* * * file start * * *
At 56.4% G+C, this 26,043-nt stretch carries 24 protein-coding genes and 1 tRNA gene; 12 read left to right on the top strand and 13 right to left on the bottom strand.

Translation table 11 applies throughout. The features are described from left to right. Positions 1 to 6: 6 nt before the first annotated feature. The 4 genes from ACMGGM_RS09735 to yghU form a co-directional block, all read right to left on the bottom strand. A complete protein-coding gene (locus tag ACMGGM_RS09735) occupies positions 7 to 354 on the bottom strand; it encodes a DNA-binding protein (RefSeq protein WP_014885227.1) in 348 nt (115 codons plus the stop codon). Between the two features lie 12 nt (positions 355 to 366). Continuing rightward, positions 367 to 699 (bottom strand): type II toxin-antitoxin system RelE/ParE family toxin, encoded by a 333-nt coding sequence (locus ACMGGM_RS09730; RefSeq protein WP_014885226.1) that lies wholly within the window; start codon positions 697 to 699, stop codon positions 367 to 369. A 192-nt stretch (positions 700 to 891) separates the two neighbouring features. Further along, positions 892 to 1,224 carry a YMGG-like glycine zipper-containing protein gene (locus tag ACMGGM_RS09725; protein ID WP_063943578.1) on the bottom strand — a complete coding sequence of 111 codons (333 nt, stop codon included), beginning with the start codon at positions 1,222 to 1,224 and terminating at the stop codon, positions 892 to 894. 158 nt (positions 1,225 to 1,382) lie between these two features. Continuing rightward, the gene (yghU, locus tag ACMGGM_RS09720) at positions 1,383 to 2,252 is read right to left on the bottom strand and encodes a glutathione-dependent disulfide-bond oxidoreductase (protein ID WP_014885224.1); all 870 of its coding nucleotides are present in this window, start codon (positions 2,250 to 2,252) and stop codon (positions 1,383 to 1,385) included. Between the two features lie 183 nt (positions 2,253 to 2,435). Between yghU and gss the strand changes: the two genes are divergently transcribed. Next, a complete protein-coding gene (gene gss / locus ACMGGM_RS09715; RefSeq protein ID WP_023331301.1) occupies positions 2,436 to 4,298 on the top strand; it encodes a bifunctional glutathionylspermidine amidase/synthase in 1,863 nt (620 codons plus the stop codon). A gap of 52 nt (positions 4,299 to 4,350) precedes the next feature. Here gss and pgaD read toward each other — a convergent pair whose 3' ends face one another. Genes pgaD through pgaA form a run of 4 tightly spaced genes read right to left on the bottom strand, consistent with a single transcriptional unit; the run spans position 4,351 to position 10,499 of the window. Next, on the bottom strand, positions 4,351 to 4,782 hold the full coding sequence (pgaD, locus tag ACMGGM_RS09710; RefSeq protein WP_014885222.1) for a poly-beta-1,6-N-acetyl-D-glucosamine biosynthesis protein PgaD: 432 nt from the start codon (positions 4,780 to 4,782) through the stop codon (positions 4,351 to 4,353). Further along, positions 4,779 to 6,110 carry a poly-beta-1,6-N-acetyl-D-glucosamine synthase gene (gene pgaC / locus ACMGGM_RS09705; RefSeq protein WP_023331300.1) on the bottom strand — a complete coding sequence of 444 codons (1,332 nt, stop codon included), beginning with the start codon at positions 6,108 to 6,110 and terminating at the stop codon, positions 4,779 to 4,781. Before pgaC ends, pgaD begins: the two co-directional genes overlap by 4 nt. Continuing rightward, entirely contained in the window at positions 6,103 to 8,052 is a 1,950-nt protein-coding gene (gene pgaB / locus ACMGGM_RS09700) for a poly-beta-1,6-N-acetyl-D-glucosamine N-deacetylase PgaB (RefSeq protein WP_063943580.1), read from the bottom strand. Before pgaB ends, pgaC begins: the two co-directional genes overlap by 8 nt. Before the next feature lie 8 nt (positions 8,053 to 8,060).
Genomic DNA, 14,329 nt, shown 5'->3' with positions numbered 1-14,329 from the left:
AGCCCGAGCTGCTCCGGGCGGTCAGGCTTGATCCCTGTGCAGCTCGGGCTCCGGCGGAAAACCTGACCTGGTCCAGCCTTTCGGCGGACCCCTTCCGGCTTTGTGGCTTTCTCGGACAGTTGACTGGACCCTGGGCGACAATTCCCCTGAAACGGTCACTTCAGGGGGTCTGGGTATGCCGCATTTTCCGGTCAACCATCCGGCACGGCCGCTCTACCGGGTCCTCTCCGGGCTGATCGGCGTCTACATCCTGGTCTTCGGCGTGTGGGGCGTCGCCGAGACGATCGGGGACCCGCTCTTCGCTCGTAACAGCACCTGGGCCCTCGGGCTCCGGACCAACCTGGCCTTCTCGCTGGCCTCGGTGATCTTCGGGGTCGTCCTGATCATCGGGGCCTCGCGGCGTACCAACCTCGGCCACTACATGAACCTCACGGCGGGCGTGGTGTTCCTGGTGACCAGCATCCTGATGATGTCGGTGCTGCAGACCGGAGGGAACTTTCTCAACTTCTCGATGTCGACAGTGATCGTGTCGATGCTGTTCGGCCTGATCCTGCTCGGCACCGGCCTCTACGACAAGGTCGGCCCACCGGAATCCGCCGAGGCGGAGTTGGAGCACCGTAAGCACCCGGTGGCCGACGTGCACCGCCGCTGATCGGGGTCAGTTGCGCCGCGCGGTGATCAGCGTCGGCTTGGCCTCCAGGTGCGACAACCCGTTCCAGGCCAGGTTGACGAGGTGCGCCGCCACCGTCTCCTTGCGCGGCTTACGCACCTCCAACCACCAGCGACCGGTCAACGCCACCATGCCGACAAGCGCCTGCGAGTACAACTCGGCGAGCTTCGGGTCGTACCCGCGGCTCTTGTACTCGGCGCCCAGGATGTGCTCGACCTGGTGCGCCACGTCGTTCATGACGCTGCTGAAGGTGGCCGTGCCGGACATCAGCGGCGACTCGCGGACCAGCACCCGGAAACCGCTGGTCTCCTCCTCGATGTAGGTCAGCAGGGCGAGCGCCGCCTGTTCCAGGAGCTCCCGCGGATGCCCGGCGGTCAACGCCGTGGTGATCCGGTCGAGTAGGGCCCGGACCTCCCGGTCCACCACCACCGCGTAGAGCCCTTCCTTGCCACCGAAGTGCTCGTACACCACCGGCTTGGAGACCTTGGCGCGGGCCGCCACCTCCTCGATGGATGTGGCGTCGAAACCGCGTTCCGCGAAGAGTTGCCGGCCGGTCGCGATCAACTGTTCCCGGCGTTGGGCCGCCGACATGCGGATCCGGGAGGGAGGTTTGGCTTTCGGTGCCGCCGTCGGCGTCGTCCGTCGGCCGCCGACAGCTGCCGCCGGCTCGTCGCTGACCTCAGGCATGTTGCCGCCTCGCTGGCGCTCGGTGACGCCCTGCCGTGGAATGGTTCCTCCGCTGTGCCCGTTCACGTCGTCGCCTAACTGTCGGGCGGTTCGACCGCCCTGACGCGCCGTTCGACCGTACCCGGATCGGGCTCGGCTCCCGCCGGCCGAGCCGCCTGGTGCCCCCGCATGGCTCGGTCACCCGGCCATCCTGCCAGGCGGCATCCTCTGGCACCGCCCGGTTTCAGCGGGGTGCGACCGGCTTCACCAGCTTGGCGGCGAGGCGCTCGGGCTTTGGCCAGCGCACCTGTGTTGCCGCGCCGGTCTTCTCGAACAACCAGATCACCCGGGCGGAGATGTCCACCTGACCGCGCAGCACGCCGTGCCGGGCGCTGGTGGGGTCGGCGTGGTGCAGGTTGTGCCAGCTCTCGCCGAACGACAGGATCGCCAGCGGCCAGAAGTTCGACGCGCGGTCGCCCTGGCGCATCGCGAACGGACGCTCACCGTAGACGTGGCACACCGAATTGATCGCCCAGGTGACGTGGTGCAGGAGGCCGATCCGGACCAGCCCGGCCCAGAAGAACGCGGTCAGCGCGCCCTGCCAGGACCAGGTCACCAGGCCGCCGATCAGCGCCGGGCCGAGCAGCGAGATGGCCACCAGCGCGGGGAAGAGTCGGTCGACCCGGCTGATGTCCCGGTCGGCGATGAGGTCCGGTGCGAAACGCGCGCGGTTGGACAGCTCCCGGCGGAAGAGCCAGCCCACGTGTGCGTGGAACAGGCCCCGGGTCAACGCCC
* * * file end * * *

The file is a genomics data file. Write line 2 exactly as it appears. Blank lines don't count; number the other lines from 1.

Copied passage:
Translation table 11 applies throughout. The features are described from left to right. Positions 1 to 6: 6 nt before the first annotated feature. The 4 genes from ACMGGM_RS09735 to yghU form a co-directional block, all read right to left on the bottom strand. A complete protein-coding gene (locus tag ACMGGM_RS09735) occupies positions 7 to 354 on the bottom strand; it encodes a DNA-binding protein (RefSeq protein WP_014885227.1) in 348 nt (115 codons plus the stop codon). Between the two features lie 12 nt (positions 355 to 366). Continuing rightward, positions 367 to 699 (bottom strand): type II toxin-antitoxin system RelE/ParE family toxin, encoded by a 333-nt coding sequence (locus ACMGGM_RS09730; RefSeq protein WP_014885226.1) that lies wholly within the window; start codon positions 697 to 699, stop codon positions 367 to 369. A 192-nt stretch (positions 700 to 891) separates the two neighbouring features. Further along, positions 892 to 1,224 carry a YMGG-like glycine zipper-containing protein gene (locus tag ACMGGM_RS09725; protein ID WP_063943578.1) on the bottom strand — a complete coding sequence of 111 codons (333 nt, stop codon included), beginning with the start codon at positions 1,222 to 1,224 and terminating at the stop codon, positions 892 to 894. 158 nt (positions 1,225 to 1,382) lie between these two features. Continuing rightward, the gene (yghU, locus tag ACMGGM_RS09720) at positions 1,383 to 2,252 is read right to left on the bottom strand and encodes a glutathione-dependent disulfide-bond oxidoreductase (protein ID WP_014885224.1); all 870 of its coding nucleotides are present in this window, start codon (positions 2,250 to 2,252) and stop codon (positions 1,383 to 1,385) included. Between the two features lie 183 nt (positions 2,253 to 2,435). Between yghU and gss the strand changes: the two genes are divergently transcribed. Next, a complete protein-coding gene (gene gss / locus ACMGGM_RS09715; RefSeq protein ID WP_023331301.1) occupies positions 2,436 to 4,298 on the top strand; it encodes a bifunctional glutathionylspermidine amidase/synthase in 1,863 nt (620 codons plus the stop codon). A gap of 52 nt (positions 4,299 to 4,350) precedes the next feature. Here gss and pgaD read toward each other — a convergent pair whose 3' ends face one another. Genes pgaD through pgaA form a run of 4 tightly spaced genes read right to left on the bottom strand, consistent with a single transcriptional unit; the run spans position 4,351 to position 10,499 of the window. Next, on the bottom strand, positions 4,351 to 4,782 hold the full coding sequence (pgaD, locus tag ACMGGM_RS09710; RefSeq protein WP_014885222.1) for a poly-beta-1,6-N-acetyl-D-glucosamine biosynthesis protein PgaD: 432 nt from the start codon (positions 4,780 to 4,782) through the stop codon (positions 4,351 to 4,353). Further along, positions 4,779 to 6,110 carry a poly-beta-1,6-N-acetyl-D-glucosamine synthase gene (gene pgaC / locus ACMGGM_RS09705; RefSeq protein WP_023331300.1) on the bottom strand — a complete coding sequence of 444 codons (1,332 nt, stop codon included), beginning with the start codon at positions 6,108 to 6,110 and terminating at the stop codon, positions 4,779 to 4,781. Before pgaC ends, pgaD begins: the two co-directional genes overlap by 4 nt. Continuing rightward, entirely contained in the window at positions 6,103 to 8,052 is a 1,950-nt protein-coding gene (gene pgaB / locus ACMGGM_RS09700) for a poly-beta-1,6-N-acetyl-D-glucosamine N-deacetylase PgaB (RefSeq protein WP_063943580.1), read from the bottom strand. Before pgaB ends, pgaC begins: the two co-directional genes overlap by 8 nt. Before the next feature lie 8 nt (positions 8,053 to 8,060).